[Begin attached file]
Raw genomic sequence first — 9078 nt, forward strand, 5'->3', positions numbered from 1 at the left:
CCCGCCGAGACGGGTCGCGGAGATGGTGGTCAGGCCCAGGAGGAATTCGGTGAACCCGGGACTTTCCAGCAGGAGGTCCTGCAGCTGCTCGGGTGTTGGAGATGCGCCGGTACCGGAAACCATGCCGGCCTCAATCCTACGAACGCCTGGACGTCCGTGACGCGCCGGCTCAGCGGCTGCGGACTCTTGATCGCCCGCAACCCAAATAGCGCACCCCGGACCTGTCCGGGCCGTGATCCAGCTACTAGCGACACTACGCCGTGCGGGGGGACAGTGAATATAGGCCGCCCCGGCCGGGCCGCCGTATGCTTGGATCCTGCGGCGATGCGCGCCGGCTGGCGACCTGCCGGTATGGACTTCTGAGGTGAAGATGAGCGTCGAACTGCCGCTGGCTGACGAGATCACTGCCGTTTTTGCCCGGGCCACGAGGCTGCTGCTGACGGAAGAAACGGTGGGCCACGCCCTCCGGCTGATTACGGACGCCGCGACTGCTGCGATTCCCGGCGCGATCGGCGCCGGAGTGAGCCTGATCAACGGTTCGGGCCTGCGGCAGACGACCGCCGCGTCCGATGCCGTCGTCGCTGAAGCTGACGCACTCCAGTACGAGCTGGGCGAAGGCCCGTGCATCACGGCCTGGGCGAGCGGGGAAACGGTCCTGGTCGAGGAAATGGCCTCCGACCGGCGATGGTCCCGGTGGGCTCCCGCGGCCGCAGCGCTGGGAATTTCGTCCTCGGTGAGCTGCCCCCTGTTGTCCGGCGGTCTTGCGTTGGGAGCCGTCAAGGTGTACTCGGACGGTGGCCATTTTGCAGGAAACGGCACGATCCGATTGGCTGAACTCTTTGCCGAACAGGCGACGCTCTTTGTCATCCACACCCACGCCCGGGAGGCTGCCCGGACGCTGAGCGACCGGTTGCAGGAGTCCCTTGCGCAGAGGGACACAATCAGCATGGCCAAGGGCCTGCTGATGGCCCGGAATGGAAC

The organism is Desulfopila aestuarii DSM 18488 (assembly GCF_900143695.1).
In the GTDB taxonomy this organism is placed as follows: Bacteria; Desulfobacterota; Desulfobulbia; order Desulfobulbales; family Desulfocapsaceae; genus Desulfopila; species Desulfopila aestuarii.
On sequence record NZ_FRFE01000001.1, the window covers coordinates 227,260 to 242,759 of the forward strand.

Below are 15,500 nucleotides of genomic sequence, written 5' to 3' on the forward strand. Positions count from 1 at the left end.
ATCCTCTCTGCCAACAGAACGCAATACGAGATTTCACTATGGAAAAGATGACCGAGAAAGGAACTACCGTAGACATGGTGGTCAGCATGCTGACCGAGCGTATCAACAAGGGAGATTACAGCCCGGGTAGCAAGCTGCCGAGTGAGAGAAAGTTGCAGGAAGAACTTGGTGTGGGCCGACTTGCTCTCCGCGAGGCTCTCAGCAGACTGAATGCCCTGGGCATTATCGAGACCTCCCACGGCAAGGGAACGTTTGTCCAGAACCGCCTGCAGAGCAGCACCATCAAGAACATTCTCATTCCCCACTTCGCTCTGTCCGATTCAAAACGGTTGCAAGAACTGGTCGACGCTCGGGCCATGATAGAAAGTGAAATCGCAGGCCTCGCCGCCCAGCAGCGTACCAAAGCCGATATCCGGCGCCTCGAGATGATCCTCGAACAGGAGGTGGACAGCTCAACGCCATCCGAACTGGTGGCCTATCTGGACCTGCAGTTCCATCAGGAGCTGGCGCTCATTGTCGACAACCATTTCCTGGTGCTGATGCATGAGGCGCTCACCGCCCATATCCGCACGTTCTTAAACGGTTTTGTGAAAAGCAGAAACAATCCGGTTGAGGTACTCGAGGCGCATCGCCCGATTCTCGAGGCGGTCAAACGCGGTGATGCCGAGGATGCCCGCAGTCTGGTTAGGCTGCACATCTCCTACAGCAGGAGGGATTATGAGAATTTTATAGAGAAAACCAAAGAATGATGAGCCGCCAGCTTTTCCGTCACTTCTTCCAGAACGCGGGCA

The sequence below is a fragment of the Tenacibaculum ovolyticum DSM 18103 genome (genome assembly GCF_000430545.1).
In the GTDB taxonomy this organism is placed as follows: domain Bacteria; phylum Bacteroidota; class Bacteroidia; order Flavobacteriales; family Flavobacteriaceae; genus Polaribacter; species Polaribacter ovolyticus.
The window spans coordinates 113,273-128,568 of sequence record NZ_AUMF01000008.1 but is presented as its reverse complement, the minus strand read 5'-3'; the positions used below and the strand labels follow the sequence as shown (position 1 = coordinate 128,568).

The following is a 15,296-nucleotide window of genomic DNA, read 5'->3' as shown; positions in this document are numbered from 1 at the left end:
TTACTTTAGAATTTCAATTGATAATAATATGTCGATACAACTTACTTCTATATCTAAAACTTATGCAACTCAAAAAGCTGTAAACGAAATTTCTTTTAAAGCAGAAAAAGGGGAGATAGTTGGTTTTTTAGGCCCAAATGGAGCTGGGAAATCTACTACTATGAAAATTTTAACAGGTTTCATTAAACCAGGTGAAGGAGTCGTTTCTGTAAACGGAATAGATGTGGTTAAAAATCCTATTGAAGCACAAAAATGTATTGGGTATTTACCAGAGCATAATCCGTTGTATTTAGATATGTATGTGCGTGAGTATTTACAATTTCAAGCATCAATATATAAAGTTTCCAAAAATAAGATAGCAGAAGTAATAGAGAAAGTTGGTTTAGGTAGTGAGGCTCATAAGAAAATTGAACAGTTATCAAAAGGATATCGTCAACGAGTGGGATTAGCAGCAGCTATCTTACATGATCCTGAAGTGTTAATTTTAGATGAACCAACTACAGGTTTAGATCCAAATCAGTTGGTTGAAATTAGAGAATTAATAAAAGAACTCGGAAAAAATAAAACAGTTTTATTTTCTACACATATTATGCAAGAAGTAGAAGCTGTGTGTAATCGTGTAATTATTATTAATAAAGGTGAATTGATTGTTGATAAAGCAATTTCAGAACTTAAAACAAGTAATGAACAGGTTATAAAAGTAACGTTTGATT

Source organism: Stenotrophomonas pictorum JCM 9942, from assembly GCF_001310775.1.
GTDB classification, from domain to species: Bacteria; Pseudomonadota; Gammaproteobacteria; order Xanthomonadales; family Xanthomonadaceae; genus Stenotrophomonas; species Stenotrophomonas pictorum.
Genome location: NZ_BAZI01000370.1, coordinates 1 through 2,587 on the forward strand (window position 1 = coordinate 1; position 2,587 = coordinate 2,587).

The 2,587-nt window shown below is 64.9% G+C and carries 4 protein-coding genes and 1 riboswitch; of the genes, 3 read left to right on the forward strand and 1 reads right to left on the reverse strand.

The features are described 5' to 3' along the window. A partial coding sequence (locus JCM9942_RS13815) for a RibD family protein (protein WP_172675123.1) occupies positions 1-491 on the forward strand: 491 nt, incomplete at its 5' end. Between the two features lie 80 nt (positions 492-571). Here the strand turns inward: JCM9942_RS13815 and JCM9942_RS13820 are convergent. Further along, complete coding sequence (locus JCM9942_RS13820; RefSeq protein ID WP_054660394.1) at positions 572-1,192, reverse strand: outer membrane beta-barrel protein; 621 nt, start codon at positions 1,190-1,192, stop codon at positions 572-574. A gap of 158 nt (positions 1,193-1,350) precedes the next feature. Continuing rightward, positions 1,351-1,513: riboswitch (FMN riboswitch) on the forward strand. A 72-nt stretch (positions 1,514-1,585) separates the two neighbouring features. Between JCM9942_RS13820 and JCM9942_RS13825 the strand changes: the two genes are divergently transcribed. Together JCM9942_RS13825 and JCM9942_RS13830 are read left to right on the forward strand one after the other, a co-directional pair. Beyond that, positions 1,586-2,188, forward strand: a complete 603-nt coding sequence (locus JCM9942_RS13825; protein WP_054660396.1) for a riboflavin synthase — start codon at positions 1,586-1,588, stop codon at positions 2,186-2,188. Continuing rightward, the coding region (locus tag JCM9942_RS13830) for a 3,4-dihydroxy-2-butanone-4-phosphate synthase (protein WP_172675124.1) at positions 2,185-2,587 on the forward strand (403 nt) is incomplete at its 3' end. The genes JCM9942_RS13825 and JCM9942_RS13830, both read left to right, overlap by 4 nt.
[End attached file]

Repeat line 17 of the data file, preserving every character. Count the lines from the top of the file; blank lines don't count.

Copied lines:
The features are described 5' to 3' along the window. A partial coding sequence (locus JCM9942_RS13815) for a RibD family protein (protein WP_172675123.1) occupies positions 1-491 on the forward strand: 491 nt, incomplete at its 5' end. Between the two features lie 80 nt (positions 492-571). Here the strand turns inward: JCM9942_RS13815 and JCM9942_RS13820 are convergent. Further along, complete coding sequence (locus JCM9942_RS13820; RefSeq protein ID WP_054660394.1) at positions 572-1,192, reverse strand: outer membrane beta-barrel protein; 621 nt, start codon at positions 1,190-1,192, stop codon at positions 572-574. A gap of 158 nt (positions 1,193-1,350) precedes the next feature. Continuing rightward, positions 1,351-1,513: riboswitch (FMN riboswitch) on the forward strand. A 72-nt stretch (positions 1,514-1,585) separates the two neighbouring features. Between JCM9942_RS13820 and JCM9942_RS13825 the strand changes: the two genes are divergently transcribed. Together JCM9942_RS13825 and JCM9942_RS13830 are read left to right on the forward strand one after the other, a co-directional pair. Beyond that, positions 1,586-2,188, forward strand: a complete 603-nt coding sequence (locus JCM9942_RS13825; protein WP_054660396.1) for a riboflavin synthase — start codon at positions 1,586-1,588, stop codon at positions 2,186-2,188. Continuing rightward, the coding region (locus tag JCM9942_RS13830) for a 3,4-dihydroxy-2-butanone-4-phosphate synthase (protein WP_172675124.1) at positions 2,185-2,587 on the forward strand (403 nt) is incomplete at its 3' end. The genes JCM9942_RS13825 and JCM9942_RS13830, both read left to right, overlap by 4 nt.